March 2024 | Aluminum Solar Frames are a House of Cards

Mar 19, 2024

Aluminum Solar Frames are a House of Cards

By Gregg Patterson, CEO

Article published on Latitude Media

Switching to steel would mitigate many of the risks that currently plague the solar industry.

The entire solar industry rests — both literally and figuratively — on a dangerously vulnerable material.

It is vulnerable to the United States’ increasingly fraught relationship with China. It is vulnerable to snarled supply chains and to the increased size and demanding mounting methods for utility-scale modules. And it’s vulnerable to the severe weather that climate change has made so much worse.

That material, from which the industry makes all the frames on which solar modules rest, is aluminum. It is one of the most carbon intensive metals, and the bulk of its supply originates in one of the world’s most coal-intensive nations an ocean away. It is time for solar to leave aluminum behind.

In the News

Renewable Energy World article img

Chinese Aluminum or American-made Steel? Origami Solar Challenges the Solar Frame Standard

Renewable Energy World

Through incentives and adders, we are shortening supply chains and prioritizing products made for Americans, by Americans.

And if Origami Solar has its way, good old-fashioned American-made steel is going to be at the heart of the Renaissance noveau.

Read the full article

PV Magazine USA article img

U.S. Steel Solar Module Frames Have One Tenth Embodied Carbon of Chinese Aluminum Alternatives

PV Magazine USA

Although PV produces electricity from sunlight with no emissions, it is not “free.” It requires energy, resources, transportation, and installation, all of which are processes currently require carbon emissions.

According to the Ultra Low-Carbon Solar Alliance, the use of PV materials with a lower carbon backpack can reduce the carbon footprint by 50% in the U.S. and 70% in Europe.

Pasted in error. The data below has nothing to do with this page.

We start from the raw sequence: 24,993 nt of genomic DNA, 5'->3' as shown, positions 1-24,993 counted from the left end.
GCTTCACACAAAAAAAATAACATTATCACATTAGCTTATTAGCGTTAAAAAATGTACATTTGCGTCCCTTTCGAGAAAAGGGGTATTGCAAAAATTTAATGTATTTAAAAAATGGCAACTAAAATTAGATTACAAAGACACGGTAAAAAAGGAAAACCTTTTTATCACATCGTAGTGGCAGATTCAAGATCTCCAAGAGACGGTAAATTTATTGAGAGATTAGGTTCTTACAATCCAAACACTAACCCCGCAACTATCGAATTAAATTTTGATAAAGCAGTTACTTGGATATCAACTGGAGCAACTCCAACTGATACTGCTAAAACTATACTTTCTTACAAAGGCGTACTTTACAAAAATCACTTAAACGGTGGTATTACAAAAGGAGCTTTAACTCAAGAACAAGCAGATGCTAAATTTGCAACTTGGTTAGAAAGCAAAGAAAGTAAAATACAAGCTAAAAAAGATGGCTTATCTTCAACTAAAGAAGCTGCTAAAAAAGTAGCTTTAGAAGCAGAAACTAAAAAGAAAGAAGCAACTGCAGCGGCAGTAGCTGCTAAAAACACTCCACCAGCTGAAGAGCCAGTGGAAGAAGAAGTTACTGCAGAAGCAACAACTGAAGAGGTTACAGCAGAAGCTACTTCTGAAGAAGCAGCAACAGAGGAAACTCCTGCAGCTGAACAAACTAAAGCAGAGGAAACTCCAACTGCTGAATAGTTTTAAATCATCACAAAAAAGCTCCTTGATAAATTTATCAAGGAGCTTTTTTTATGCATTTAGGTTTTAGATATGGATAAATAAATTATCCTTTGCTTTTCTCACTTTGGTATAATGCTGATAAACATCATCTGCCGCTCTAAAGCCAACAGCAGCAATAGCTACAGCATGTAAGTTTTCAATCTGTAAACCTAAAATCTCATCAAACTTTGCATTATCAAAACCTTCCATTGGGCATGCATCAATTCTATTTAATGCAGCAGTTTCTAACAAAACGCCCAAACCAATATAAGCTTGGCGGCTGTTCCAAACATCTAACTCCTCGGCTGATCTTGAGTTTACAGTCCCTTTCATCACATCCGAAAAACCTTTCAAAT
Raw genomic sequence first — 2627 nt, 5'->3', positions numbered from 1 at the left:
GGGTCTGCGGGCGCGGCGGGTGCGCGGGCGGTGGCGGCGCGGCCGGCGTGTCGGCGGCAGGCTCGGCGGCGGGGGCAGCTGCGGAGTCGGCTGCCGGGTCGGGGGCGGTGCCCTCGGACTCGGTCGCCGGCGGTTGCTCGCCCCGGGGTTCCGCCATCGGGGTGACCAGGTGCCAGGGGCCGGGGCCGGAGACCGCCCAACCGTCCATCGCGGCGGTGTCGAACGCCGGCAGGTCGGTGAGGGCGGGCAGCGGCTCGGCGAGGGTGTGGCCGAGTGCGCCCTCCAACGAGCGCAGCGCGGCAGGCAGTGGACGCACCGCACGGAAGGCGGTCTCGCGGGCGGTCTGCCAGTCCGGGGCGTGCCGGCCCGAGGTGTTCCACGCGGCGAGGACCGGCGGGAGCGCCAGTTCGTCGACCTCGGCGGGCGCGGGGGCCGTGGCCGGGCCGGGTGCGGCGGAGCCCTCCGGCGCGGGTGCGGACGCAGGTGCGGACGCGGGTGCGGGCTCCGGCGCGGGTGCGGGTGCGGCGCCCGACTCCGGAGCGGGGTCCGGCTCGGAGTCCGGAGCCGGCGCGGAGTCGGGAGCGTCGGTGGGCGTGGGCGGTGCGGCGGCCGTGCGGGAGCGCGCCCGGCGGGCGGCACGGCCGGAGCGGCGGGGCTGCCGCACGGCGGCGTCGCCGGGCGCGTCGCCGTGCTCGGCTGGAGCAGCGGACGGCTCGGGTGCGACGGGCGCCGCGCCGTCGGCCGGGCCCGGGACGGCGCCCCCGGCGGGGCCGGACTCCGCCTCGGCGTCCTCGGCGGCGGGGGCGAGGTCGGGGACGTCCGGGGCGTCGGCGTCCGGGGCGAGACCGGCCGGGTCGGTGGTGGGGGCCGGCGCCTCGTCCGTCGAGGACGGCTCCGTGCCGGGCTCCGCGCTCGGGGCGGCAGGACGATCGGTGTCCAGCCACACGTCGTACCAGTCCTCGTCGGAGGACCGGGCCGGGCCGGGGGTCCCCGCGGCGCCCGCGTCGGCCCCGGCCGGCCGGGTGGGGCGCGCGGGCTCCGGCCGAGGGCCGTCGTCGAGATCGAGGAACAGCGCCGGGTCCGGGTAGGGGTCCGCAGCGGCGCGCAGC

Read the full article

Upcoming Events

Have questions about the 3rd party testing of Origami Solar frames, their full backward compatibility with current aluminum frames, or the domestic supply chain that we have built here in the US and Europe? We will be at the following upcoming events. Reach out to set up a time to talk!

Large Scale Solar USA conference logo

Large Scale Solar USA

May 1-2, 2024
Dallas, Texas

Eric Hafter, Origami Solar founder, will be speaking on the panel:
Are We Ready for US-Based Solar Manufacturing?
May 2, 2024 9:40am – 10:20am, Room One

Be sure to catch this engaging conversation on domestic content requirements, local manufacturing, and supply chain.

PV ModuleTech conference logo

PV ModuleTech USA

May 21-22, 2024
Napa, CA

New Module Factory Build-out in the U.S.
Eric Hafter will speak on this panel as they discuss the current and future status of domestic module manufacturing in the US.

May 21, 2024
4:00pm – 5:30pm

CEBA Connect summit logo

CEBA Connect: Spring Summit

May 22-24, 2024
Denver, CO

Join Origami Solar and other CEBA members dedicated to advancing a carbon-free energy future as we collaborate to scale clean energy.

Wood Mackenzie logo

Solar & Energy Storage Summit 2024

June 12-13, 2024
San Francisco, CA

Keynote Panel: Overcoming Global and Domestic Supply-Chain Constraints
Eric Hafter will present as part of this keynote panel discussing clean energy supply chain constraints and solutions to grow solar and energy storage.

June 12, 2024
9:30am – 10:10am

Boundless Impact Report image

Origami Solar Module Frames Contribute to Drastic Decarbonization in the Global Supply Chain

GHG emissions per MW chart. 90%+ GHG reduction per MW with recycled steel module frames.Last week, Boundless Impact Research and Analytics released a new Origami Solar Environmental Impact Report. Boundless has developed extensive data on Origami Solar’s carbon footprint and provided a direct comparison with aluminum frames manufactured in China. The results show that a simple switch to recycled steel would reduce greenhouse gas (GHG) emissions by over 90% per frame! That is a GHG savings of over 173 metric tons per megawatt in the US and almost 182 metric tons per megawatt in Europe.